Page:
A Guide to Evaluating and Purchasing Rental Properties
Investing in residential real estate has several benefits. For starters, it’s one of the best ways to build real wealth. Investors can leverage that one initial property to grow their real estate portfolio into a thriving, multi-property business. Also, there are tax advantages to going into the rental property business, and finally, there’s the income stream that flows from owning investment housing.
Novice investors worry about whether they can make it in the rental home business. They think about how to find properties, evaluate them, and whether they can afford them—these are just a few things that keep potential investors from taking the plunge and purchasing their first rental properties.
We have all the information you need to evaluate a potential purchase and have created one stop hub where you can find available investments.
The goal for any investment is a good return for your money. But when it comes to real estate, a number of components need to come together for a property to yield a solid return. Keep reading to learn how to succeed in real estate investing.
Find the Right Property
The “right” property is in a good location and has lots of upside potential in rental and resale terms. Location is usually the prime consideration for a rental property, but what defines a good location?
Keys to a good location:
- How far away are the basics?: grocery and shopping, transportation, schools, health care, and jobs
- What sort of tenants does the location attract?: singles, families, or seniors
- Are rentals in high demand?
- Are there prospects for future growth?: a new airport or rail line, a new or relocating company, or a great school district
- Is it close to your residence? If you’re managing the property yourself, this is critical.
If you’re unsure where to begin your search, areas near schools are good starting points. Hot school districts are a good bet, as are college towns where there is usually a housing shortage.
Is It a Good Deal?
You’ll need to research to determine if a particular property is a good buy. If it’s already tenant-occupied, you can ask for the income and expense sheets from the property manager. You will also want to answer other specific questions about the property. Here are a few examples:
- Standard vacancy rate for the area
- Projected rent and annual maintenance
- Costs of homeowner’s insurance and real estate taxes
- Comparative market analysis for area rentals
The real value of the property is in the market capitalization rate. You get this number by first finding the net operating income (NOI), which is nothing but the annual income less expenses.
For example, $60,000 in income minus $30,000 in costs (mortgage, maintenance, etc.) is $30,000.
To calculate the market cap rate, you divide the NOI by the fair market value (FMV). The appraised value is a good baseline for the FMV, and let’s assume that’s $300,000. So $30,000/ $300,000 is a cap rate of 10%.
Compare this 10% rate of return to your other investments, and you’ll see how rental properties often outperform the markets.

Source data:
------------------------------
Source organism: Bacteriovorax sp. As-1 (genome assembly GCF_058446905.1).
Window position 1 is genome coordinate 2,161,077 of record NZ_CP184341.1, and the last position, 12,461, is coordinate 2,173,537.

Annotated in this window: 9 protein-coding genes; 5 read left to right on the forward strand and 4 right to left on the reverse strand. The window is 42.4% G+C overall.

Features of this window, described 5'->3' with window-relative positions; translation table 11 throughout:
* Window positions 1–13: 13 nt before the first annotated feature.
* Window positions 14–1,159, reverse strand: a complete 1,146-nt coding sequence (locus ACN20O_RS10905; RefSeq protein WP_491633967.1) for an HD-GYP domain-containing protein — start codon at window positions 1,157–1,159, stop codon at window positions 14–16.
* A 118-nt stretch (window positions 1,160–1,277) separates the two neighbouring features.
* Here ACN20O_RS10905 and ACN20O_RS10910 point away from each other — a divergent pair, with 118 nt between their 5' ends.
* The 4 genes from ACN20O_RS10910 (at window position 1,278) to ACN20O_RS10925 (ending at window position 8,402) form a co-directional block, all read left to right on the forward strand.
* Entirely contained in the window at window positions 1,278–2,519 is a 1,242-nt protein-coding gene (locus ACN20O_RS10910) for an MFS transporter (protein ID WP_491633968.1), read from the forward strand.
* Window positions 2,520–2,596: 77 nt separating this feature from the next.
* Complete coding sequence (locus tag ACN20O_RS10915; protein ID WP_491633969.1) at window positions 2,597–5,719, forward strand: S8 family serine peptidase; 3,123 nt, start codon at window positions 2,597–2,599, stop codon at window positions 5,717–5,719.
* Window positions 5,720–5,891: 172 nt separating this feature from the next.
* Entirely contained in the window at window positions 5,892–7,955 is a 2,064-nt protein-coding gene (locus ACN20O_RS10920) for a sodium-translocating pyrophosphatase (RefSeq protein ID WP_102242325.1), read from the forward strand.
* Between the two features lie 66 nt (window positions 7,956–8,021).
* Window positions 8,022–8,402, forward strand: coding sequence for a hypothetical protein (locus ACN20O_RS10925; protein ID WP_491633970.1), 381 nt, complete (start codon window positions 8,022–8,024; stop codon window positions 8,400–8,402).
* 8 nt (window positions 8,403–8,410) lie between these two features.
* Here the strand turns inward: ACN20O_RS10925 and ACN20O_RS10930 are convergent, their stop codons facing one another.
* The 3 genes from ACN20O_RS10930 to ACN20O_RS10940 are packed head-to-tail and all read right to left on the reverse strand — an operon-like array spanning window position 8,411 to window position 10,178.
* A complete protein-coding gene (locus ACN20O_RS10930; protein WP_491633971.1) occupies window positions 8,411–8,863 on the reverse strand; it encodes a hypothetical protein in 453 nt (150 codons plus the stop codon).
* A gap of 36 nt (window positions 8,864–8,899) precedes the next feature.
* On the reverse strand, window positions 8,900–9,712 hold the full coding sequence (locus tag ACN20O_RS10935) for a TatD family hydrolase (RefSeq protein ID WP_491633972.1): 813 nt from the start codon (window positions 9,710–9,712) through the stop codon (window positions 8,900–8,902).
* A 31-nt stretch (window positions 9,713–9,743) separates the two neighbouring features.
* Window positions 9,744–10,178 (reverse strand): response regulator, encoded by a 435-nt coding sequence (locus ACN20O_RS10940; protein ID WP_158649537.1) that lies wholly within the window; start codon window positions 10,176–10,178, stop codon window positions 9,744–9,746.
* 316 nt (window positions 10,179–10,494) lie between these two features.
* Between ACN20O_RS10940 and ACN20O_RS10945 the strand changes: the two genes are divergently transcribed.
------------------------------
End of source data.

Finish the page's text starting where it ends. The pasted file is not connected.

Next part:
Run the Numbers
When you bought your primary residence, the purchase of the home was just the beginning of the cash outlay. Investment housing is no different. You’ll need a cash cushion to carry you through until you see any income.
The reality of purchasing rental properties is that investment homes often need some serious TLC. It’s a given in the business that the better the deal, the more it will cost to rehab the property, so it’s fit for tenants. There are some costs aside from the mortgage that you’ll need to plan for after you close and before you get that first rent check. Also, keep in mind that tenant deposits must go into a designated and separate trust account; you can’t use that money for anything.
The best deals are when you buy a house as-is—the seller isn’t going to make any repairs. This does not mean that you can’t get an inspection or that you can’t walk through the property with your contractor to get an idea of the necessary repairs. You’ll probably need to update appliances and put a little money into landscaping if it’s a single family residence. Curb appeal is important even in a hot market.
Can You Afford the Repairs?
Another consideration for purchasing rental properties is this—do you have the cash for the repairs? If you’re super handy and can do a lot of minor repairs yourself, that will save you a ton of money and speed up your timeline for getting a tenant in. If you’re unsure about the purchase’s construction and rehab elements, move on to something less labor intensive.
Keep in mind that the quality of materials you’d put in an investment property don’t necessarily need to meet the standard of what you’d put in your own home. So forget about the granite countertops (unless that’s the local market for your property) and use stock materials from your local big box store.
Offercity Is With You Every Step of the Way
Our streamlined approach to purchasing rental investment properties makes it easier to start building wealth with real estate. Once you’re in our system, you’ll get daily notifications for new properties on the market, and you can even bid online. Our online offerings let you immerse yourself in the Southern California real estate market to analyze possible deals at your convenience. Contact us to learn more about our state of the art approach to guiding you in building wealth through real estate.